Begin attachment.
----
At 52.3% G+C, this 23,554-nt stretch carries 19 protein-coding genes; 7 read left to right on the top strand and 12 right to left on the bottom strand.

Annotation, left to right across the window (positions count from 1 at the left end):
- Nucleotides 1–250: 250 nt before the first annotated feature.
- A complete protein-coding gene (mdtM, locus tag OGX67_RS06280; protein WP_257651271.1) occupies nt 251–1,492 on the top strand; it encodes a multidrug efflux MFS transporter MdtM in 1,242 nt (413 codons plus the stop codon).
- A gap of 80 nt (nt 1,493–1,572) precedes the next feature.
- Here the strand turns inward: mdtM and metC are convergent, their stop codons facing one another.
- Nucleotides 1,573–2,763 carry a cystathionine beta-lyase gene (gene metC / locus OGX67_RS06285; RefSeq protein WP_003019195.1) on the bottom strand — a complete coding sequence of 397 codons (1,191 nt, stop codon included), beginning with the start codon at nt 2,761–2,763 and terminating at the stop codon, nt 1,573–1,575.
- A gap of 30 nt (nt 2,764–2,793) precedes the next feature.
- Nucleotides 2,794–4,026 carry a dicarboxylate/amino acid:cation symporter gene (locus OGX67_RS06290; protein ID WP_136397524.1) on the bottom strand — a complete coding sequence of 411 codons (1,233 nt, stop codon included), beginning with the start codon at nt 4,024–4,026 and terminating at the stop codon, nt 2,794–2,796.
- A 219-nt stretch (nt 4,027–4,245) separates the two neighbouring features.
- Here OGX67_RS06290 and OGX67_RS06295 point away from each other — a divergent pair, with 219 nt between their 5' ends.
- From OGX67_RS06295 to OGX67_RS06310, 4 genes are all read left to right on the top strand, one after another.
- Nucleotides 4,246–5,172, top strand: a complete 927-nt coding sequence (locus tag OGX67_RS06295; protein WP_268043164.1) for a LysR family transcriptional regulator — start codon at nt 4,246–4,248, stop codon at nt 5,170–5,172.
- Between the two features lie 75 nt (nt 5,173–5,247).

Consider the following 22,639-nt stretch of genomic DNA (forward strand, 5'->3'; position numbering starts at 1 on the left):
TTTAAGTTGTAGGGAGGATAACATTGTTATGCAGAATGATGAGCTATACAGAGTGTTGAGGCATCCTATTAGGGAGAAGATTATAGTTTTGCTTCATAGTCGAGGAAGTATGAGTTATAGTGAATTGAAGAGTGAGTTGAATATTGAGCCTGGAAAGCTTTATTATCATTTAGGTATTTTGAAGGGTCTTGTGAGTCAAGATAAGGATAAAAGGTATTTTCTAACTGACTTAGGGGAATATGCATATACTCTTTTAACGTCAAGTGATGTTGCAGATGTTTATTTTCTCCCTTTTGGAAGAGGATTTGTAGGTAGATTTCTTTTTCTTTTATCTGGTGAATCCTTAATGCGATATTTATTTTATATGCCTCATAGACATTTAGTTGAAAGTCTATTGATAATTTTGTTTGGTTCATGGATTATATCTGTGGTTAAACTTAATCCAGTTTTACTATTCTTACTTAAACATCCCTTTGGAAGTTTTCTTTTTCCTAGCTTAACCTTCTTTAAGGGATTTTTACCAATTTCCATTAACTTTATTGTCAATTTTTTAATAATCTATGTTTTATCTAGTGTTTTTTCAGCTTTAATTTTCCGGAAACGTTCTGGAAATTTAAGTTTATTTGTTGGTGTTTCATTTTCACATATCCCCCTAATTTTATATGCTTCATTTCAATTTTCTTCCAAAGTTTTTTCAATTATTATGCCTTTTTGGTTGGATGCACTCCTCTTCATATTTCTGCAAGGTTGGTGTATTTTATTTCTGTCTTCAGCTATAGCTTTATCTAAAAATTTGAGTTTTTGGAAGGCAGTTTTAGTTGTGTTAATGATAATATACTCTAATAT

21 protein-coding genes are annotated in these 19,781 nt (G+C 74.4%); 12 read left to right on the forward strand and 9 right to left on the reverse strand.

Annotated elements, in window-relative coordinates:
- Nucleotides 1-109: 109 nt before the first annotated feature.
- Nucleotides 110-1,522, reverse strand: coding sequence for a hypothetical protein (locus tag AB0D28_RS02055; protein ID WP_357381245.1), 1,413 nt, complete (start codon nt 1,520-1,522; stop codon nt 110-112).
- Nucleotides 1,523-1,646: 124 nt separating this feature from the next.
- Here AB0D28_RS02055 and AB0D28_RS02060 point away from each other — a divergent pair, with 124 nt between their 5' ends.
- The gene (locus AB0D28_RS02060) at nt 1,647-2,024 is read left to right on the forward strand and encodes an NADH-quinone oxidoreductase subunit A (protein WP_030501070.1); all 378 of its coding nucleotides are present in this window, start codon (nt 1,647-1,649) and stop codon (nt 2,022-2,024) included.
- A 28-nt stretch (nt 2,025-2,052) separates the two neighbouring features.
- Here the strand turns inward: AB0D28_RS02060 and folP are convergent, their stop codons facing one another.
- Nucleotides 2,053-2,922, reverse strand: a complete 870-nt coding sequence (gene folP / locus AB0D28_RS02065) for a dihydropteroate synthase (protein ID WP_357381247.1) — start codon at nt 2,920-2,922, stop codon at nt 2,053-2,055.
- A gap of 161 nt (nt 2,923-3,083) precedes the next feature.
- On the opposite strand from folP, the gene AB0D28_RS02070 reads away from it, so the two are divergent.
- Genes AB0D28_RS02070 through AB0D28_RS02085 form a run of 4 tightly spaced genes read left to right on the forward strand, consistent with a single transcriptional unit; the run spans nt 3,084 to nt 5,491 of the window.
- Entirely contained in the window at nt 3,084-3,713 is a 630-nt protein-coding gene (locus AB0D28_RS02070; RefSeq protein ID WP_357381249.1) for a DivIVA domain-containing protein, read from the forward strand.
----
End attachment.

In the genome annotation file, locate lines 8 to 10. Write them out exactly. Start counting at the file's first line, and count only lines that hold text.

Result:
- A gap of 30 nt (nt 2,764–2,793) precedes the next feature.
- Nucleotides 2,794–4,026 carry a dicarboxylate/amino acid:cation symporter gene (locus OGX67_RS06290; protein ID WP_136397524.1) on the bottom strand — a complete coding sequence of 411 codons (1,233 nt, stop codon included), beginning with the start codon at nt 4,024–4,026 and terminating at the stop codon, nt 2,794–2,796.
- A 219-nt stretch (nt 4,027–4,245) separates the two neighbouring features.